Biden signs bill to end leave of 3,700 transportation workers
WASHINGTON – The Senate met briefly on Saturday to send President Biden a bill that would revive major transportation programs that ended two days ago and bring back nearly 4,000 furloughed workers. Hours later, Mr Biden signed it.
The rare weekend session was necessary because Congress did not address the expiring transportation schedules when it passed legislation on Thursday to halt the government shutdown. Those reauthorizations were included in a $1 trillion bipartisan infrastructure bill that was set for a vote on the same day, but never came amid deep divisions among congressional Democrats over the measure.
Senators unanimously approved a proposal from Senator Ron Wyden, Oregon’s Democrat and chairman of the finance committee, to end transportation programs for 30 days and lay off 3,700 workers. The stopgap bill, which the House passed by a vote of 365 to 51 on Friday, extends programs through October 31.
Saturday’s vote concluded an intense week in the Capitol, where Democrats have tried and failed to advance a large part of Mr Biden’s agenda. The nearly 100-member Congressional Progressive Caucus blocked a vote in the House on a $1 trillion infrastructure bill that included Biden, Speaker Nancy Pelosi and Senator Chuck Schumer, a Democrat of New York’s sizable $3.5 trillion household. There was a demand to take advantage of the safe passage of the policy bill. York and the majority leader had assured that the caucus would proceed with the infrastructure bill as part of a “two-track” process.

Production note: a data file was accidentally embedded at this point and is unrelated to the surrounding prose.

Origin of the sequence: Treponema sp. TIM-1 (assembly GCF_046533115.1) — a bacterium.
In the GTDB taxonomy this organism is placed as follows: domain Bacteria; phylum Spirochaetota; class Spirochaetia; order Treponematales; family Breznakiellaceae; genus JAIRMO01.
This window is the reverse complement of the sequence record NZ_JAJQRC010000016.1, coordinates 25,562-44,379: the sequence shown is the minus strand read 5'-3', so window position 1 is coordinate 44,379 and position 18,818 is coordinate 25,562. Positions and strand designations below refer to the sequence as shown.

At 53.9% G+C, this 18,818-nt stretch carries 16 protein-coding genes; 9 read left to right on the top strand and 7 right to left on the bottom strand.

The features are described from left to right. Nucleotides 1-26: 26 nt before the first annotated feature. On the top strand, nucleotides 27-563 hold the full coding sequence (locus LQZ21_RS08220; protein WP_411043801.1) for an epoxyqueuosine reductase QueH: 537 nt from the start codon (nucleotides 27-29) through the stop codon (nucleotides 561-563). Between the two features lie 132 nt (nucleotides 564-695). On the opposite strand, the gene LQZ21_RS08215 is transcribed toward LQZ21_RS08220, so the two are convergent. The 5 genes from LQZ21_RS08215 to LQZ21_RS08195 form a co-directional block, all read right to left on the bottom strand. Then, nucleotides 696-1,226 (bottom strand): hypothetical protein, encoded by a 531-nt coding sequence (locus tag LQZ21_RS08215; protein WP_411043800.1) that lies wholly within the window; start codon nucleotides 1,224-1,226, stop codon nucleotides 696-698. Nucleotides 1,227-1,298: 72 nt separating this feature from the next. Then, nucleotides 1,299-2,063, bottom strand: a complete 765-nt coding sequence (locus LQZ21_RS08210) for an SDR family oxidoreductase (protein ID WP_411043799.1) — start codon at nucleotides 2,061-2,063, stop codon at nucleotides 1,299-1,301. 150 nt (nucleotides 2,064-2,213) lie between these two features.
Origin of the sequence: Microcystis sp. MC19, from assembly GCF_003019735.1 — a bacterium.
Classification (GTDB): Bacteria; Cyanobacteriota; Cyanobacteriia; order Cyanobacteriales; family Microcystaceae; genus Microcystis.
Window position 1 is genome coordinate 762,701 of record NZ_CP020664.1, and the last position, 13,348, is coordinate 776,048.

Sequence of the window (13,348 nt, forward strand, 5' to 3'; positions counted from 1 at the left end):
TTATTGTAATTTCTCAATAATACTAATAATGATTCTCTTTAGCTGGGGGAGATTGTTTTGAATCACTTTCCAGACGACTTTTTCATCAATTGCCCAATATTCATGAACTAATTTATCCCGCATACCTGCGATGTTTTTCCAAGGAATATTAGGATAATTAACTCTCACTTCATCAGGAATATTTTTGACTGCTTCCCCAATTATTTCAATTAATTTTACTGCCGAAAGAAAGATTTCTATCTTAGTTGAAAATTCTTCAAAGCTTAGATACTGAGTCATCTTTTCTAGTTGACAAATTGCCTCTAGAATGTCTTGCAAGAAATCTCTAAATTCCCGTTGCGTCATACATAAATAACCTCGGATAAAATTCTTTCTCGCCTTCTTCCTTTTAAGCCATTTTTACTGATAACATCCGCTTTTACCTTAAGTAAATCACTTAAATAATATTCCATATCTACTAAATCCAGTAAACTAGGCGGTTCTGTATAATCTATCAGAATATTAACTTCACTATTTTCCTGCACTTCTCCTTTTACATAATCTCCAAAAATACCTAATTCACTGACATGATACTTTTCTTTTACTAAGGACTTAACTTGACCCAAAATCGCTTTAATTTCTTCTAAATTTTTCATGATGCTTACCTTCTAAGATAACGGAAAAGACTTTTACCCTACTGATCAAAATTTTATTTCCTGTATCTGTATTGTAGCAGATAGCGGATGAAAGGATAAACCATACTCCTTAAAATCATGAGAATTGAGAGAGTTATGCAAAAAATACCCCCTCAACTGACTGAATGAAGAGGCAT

Progressives’ stance forced Ms Pelosi to delay a planned vote on the infrastructure bill and eventually led Mr Biden to back her, saying there could be no vote on that bill until that there is no consensus on a comprehensive social policy and climate measure. has reached.
In a letter to lawmakers on Saturday, Ms Pelosi urged the infrastructure bill to be passed by the end of the month, and indicated that Democratic leaders would discuss the broader social policy and climate bill with Senator Joe Manchin III of West Virginia and Kirsten III. The conversation continued with Cinema of Arizona, two Democratic holdouts that needed major swing votes to pass legislation in the Senate.
“Again, we will and will soon pass both bills,” Ms Pelosi wrote. “We have the responsibility and the opportunity to do so.”
Ms Cinema issued a statement on Saturday condemning the delay in voting on infrastructure, calling it a “failure” and “extremely disappointing for communities across our country”.
“Depriving Americans of millions of well-paying jobs, safe roads, clean water, more reliable electricity and better broadband only hurts everyday families,” Ms. Cinema said. “Arizonians, and all everyday Americans, expect their lawmakers to consider the law on merit, rather than hindering new jobs and critical infrastructure investment for no sound reason.”
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